Marine Corps family brings dual Eagle Scout projects to Okinawa charity
CAMP FOSTER, Okinawa — Two teenagers with the Boy Scouts of America on Okinawa grew a food garden and built a haven for children affected by domestic violence at a nonprofit community center run by a retired Marine and his wife.
Life Scouts Nijrell Jackson, 15, and Leila Jackson, 13, recently completed the projects as part of their Eagle Scout journey. To achieve the organization’s highest rank, they must complete a meaningful service project for their schools, religious institutions or communities.
Nijrell and Leila continue a Scouting legacy begun by their father, Gunnery Sgt. Earl Jackson, a senior noncommissioned officer for an ammunition company at 3rd Supply Battalion on Camp Schwab. He became a Bear Scout at age 9. Today, on his second tour on the island, he’s a district chairman, adviser and a leader for Scouts ages 14 to 21.
The siblings volunteered their time to Help Oki, a community center in Misato founded 10 years ago by Chris Nesbitt, a retired Marine from New Jersey, and his wife, Yuko. The center has a pantry, a large thrift store and a small room that provides shelter for women fleeing domestic violence.
Nijrell turned an empty space at the center into a garden with rows of sweet corn, carrots, daikon, radishes, cucumbers, melons and spinach.
“The whole garden was covered in weeds,” he told Stars and Stripes while working in the garden on a recent Saturday morning. “The first weekend we cut the weeds. I wanted to do a construction project for my Eagle Scout project, and this is something that I thought would be a good idea for the Help Oki community center.”
Leila saw a need to help families coping with domestic violence find a place that sheltered children along with women. Nesbitt said many Okinawa shelters won’t accept clients if they arrive with kids older than 13.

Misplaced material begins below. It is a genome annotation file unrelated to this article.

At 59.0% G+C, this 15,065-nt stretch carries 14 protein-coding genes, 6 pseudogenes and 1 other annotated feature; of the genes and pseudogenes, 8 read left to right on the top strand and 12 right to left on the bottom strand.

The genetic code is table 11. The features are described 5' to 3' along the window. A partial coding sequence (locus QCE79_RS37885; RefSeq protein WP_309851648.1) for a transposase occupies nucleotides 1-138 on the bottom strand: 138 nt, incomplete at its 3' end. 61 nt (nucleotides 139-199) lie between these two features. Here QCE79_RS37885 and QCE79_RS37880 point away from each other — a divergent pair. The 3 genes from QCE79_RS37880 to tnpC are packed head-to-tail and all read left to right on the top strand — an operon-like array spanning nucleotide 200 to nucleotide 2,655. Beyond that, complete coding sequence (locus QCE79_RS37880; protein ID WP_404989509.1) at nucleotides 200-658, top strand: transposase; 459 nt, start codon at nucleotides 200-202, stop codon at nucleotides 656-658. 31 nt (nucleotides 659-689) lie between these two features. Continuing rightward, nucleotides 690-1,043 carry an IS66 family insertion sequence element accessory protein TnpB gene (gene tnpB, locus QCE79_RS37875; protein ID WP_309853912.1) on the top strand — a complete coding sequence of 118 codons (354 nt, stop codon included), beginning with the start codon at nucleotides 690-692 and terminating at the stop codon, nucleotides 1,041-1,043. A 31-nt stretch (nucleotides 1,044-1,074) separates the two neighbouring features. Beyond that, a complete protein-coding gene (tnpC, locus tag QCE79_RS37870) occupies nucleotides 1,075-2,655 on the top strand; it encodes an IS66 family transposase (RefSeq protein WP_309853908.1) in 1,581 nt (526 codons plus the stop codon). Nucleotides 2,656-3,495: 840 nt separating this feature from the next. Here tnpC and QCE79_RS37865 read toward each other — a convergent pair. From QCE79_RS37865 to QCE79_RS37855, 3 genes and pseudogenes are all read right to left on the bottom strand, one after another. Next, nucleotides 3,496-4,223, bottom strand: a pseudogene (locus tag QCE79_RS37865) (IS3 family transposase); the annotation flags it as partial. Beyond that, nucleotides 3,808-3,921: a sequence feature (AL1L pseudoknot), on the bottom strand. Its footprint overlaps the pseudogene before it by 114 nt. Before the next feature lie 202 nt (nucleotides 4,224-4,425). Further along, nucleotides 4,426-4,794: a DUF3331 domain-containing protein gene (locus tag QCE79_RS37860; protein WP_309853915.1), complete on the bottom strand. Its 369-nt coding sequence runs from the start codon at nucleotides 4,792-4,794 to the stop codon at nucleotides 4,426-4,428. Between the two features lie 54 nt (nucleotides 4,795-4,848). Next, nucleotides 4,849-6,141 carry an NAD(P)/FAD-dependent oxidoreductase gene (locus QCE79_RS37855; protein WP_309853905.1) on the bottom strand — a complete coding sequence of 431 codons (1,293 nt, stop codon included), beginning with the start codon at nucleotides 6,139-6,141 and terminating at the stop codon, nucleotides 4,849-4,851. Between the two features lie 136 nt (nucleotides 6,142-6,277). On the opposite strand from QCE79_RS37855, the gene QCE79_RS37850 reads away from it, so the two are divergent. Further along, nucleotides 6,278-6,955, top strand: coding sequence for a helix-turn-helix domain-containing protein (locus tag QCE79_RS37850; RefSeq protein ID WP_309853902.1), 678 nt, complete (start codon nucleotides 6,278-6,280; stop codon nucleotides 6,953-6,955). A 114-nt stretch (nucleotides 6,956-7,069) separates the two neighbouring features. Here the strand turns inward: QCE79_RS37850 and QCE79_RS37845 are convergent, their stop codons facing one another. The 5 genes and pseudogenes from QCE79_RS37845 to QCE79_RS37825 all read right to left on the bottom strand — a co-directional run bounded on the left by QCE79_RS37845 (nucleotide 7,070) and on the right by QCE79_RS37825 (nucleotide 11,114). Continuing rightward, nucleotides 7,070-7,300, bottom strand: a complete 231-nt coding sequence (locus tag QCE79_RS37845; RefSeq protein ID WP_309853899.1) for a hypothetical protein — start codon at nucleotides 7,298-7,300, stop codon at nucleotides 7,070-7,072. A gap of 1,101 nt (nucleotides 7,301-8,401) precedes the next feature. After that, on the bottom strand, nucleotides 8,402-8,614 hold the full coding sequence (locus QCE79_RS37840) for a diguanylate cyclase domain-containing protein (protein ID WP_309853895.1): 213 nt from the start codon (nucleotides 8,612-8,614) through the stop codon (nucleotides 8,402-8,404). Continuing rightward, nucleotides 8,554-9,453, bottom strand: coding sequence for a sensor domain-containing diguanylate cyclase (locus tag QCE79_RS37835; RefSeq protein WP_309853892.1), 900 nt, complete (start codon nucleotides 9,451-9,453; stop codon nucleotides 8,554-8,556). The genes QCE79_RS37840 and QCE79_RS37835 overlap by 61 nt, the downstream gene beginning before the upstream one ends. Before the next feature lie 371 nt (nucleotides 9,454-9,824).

Leila discussed several projects — a table or staircase for the center — but settled on turning a room within Help Oki into a place where anyone caught in an unsafe home environment can stay overnight.
“Building a staircase doesn’t have much impact on people,” she said. “A room can help people a lot more than a staircase, or a table, so I thought it would help a lot of people.”
Earl Jackson, his wife, Maria Jackson, and their children arrived on Okinawa in March 2020. Their involvement in Scouting goes back several years.
The family was active in the Boy Scouts’ California Inland Empire Council where Leila became a Cub Scout in 2016. In August 2018, Boy Scouts of America — also known as Scouts BSA — opened its ranks to young women.
Earl Jackson connected with Nesbitt at a meeting of Japanese and American Scout supporters in June 2021 where he came to seek help for the center.
“We do a lot of food drives,” Nesbitt said. “We ask BSA or military if anybody would like to drop off food during our normal working hours of operations, that would be greatly appreciated.”
Nijrell first showed interest in a project at Help Oki, and encouraged Leila to find an opportunity there, too.
“She said I would love to do that for the domestic violence haven room,” Earl Jackson said. “They got in contact with Chris, and they have been working on the projects for the last three months.
Although an increasing number of young women are becoming Eagle Scouts, it’s an achievement that still earns local headlines.
“I know it will help my future a lot,” Leila said. “I know that not a lot of people haven gotten Eagle Scout before, so I think it’s an honor to get something very rare.”